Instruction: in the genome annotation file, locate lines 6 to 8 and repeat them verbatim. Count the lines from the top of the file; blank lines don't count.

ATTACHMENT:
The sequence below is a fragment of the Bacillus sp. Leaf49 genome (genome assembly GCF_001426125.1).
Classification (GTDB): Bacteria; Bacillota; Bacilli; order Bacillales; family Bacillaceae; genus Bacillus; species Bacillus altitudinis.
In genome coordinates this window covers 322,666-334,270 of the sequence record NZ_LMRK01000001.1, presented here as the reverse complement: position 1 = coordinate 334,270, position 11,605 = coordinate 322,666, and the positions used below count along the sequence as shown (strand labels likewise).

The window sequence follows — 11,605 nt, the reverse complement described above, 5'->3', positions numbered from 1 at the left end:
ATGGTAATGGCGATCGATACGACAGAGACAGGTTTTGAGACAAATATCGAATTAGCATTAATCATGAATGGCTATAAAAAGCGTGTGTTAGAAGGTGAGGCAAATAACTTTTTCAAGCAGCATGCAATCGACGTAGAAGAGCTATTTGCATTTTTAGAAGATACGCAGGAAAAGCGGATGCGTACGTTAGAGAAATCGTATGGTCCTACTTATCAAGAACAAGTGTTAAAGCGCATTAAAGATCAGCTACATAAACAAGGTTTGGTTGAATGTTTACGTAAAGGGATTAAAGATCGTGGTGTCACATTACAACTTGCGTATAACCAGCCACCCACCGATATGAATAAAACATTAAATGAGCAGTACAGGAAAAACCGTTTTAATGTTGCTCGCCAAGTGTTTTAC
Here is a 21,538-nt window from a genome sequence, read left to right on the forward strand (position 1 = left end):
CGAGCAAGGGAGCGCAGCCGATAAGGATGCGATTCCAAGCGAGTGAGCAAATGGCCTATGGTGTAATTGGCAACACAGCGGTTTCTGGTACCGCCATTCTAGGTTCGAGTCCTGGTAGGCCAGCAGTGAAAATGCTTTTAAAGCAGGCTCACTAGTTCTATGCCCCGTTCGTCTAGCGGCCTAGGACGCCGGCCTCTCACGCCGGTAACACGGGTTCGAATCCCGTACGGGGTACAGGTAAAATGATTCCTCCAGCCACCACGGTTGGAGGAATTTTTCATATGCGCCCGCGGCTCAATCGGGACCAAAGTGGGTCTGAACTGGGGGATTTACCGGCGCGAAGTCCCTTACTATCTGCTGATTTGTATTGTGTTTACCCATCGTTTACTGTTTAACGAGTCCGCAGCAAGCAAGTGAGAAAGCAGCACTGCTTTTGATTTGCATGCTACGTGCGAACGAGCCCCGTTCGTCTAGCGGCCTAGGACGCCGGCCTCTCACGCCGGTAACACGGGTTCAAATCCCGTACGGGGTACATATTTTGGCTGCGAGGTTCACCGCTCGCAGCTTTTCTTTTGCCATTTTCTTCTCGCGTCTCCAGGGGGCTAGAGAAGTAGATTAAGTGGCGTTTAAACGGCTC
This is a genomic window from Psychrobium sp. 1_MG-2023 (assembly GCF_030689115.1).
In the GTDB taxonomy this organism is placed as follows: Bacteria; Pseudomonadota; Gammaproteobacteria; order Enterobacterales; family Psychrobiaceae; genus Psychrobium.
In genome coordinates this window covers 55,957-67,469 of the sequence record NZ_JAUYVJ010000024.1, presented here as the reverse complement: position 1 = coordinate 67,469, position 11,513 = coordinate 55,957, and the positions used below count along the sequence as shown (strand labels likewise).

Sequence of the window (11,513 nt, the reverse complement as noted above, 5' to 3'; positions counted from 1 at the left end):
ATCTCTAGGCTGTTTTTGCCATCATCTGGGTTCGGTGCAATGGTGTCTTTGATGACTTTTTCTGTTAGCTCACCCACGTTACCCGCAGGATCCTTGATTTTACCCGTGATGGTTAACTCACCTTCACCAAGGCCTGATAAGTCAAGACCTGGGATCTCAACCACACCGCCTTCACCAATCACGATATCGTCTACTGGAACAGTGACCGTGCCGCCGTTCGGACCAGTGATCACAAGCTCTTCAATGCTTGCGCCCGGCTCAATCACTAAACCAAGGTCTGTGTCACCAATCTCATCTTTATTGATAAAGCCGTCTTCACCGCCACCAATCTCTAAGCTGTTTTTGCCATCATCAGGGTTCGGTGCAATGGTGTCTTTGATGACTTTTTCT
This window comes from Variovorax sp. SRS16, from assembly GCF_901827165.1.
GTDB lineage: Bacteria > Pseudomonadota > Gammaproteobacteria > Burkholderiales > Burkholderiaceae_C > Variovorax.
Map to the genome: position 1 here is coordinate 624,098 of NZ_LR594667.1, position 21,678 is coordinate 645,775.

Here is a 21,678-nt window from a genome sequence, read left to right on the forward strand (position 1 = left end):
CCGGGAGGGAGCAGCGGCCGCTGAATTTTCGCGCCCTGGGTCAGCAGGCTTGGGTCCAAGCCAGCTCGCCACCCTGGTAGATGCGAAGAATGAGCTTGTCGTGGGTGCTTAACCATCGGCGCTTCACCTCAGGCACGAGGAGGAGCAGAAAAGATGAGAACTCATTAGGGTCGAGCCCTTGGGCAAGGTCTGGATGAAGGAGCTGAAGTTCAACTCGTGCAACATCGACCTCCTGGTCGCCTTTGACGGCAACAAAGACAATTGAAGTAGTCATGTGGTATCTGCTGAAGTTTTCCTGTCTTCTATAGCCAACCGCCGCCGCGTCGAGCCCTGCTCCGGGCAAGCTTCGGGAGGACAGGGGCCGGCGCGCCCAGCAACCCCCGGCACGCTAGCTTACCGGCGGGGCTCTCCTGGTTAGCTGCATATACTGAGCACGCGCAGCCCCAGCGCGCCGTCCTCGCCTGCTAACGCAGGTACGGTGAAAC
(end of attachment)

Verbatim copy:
Here is a 21,538-nt window from a genome sequence, read left to right on the forward strand (position 1 = left end):
CGAGCAAGGGAGCGCAGCCGATAAGGATGCGATTCCAAGCGAGTGAGCAAATGGCCTATGGTGTAATTGGCAACACAGCGGTTTCTGGTACCGCCATTCTAGGTTCGAGTCCTGGTAGGCCAGCAGTGAAAATGCTTTTAAAGCAGGCTCACTAGTTCTATGCCCCGTTCGTCTAGCGGCCTAGGACGCCGGCCTCTCACGCCGGTAACACGGGTTCGAATCCCGTACGGGGTACAGGTAAAATGATTCCTCCAGCCACCACGGTTGGAGGAATTTTTCATATGCGCCCGCGGCTCAATCGGGACCAAAGTGGGTCTGAACTGGGGGATTTACCGGCGCGAAGTCCCTTACTATCTGCTGATTTGTATTGTGTTTACCCATCGTTTACTGTTTAACGAGTCCGCAGCAAGCAAGTGAGAAAGCAGCACTGCTTTTGATTTGCATGCTACGTGCGAACGAGCCCCGTTCGTCTAGCGGCCTAGGACGCCGGCCTCTCACGCCGGTAACACGGGTTCAAATCCCGTACGGGGTACATATTTTGGCTGCGAGGTTCACCGCTCGCAGCTTTTCTTTTGCCATTTTCTTCTCGCGTCTCCAGGGGGCTAGAGAAGTAGATTAAGTGGCGTTTAAACGGCTC
This is a genomic window from Psychrobium sp. 1_MG-2023 (assembly GCF_030689115.1).